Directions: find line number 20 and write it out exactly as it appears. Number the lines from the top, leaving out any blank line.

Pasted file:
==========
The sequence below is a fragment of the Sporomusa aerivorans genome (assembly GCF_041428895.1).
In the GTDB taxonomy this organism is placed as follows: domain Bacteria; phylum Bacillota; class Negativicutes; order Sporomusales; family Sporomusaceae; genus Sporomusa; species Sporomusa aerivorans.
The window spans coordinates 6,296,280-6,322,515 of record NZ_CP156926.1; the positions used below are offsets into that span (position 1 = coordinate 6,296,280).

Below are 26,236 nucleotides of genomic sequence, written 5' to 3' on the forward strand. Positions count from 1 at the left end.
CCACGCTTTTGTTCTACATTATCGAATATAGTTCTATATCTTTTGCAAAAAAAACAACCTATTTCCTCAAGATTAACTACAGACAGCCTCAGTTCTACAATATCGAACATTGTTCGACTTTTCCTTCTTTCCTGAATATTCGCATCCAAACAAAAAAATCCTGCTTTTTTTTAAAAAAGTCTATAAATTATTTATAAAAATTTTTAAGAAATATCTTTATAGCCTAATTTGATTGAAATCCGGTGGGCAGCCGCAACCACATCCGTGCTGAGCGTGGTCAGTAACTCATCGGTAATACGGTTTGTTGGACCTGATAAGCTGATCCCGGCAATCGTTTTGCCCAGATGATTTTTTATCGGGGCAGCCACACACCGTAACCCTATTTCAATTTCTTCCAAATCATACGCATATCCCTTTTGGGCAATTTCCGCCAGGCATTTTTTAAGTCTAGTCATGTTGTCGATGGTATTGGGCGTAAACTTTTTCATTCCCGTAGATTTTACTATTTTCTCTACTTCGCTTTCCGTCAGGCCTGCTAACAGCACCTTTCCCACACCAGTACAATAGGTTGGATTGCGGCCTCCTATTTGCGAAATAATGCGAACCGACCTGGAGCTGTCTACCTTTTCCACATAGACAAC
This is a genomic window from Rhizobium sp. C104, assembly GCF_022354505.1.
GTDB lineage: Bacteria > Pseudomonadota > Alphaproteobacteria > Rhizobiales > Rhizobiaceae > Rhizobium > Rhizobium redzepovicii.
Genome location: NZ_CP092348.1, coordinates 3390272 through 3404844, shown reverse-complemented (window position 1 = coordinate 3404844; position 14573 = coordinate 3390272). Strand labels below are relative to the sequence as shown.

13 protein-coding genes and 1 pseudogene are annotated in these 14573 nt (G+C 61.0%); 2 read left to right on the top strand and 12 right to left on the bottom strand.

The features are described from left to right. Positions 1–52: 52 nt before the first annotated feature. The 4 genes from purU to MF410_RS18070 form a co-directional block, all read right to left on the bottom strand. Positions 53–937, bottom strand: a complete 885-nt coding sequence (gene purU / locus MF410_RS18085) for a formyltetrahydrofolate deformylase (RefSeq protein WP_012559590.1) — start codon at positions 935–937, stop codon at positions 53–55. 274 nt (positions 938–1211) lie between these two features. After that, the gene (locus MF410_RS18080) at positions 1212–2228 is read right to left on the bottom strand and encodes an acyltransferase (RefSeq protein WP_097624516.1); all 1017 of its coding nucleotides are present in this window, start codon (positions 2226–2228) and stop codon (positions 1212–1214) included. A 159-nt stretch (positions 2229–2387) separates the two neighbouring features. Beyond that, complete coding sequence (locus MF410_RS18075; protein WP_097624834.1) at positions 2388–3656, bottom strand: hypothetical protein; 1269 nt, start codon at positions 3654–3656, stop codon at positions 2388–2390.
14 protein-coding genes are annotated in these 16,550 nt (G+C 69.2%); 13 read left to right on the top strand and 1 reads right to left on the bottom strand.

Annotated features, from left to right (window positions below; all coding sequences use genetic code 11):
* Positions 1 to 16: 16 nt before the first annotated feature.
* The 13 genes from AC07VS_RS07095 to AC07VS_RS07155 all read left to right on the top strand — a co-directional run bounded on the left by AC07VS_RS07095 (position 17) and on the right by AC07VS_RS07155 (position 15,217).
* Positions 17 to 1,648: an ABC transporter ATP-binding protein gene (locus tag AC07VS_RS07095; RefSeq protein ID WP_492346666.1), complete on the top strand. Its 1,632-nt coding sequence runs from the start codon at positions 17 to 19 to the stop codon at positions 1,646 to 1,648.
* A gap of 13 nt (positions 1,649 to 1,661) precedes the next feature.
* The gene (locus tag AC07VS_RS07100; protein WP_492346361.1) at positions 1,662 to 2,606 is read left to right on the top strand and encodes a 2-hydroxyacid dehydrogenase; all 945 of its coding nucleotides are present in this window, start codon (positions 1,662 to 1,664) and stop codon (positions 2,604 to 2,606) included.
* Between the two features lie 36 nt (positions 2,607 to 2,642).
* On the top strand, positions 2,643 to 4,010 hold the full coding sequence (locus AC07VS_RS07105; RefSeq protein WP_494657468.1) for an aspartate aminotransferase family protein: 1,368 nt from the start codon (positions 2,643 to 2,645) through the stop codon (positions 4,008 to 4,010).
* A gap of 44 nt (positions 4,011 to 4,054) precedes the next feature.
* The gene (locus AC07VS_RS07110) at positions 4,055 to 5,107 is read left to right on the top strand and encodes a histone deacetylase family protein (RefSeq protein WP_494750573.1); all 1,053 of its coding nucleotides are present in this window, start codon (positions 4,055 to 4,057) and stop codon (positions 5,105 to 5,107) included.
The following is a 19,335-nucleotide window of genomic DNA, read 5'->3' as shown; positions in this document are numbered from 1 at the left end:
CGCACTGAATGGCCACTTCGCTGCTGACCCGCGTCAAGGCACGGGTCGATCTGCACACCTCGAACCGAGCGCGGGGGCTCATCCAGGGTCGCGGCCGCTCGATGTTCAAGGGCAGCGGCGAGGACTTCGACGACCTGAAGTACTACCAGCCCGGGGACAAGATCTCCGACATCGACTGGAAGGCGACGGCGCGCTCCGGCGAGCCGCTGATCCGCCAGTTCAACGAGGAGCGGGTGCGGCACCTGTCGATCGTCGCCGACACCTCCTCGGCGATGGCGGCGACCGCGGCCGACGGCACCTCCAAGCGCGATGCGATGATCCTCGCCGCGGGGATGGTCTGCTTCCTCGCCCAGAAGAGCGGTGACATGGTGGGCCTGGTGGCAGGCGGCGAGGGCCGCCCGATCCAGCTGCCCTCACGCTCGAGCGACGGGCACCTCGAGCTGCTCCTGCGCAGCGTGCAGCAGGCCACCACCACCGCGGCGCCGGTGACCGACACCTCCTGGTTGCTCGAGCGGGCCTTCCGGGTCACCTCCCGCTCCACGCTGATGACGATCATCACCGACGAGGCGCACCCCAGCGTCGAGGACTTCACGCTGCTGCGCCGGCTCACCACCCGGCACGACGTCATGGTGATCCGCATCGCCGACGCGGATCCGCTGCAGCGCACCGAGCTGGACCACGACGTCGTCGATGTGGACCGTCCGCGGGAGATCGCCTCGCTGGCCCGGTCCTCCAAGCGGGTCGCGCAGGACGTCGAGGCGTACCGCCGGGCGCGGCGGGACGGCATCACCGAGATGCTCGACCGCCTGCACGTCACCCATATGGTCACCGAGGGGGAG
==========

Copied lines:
* A gap of 44 nt (positions 4,011 to 4,054) precedes the next feature.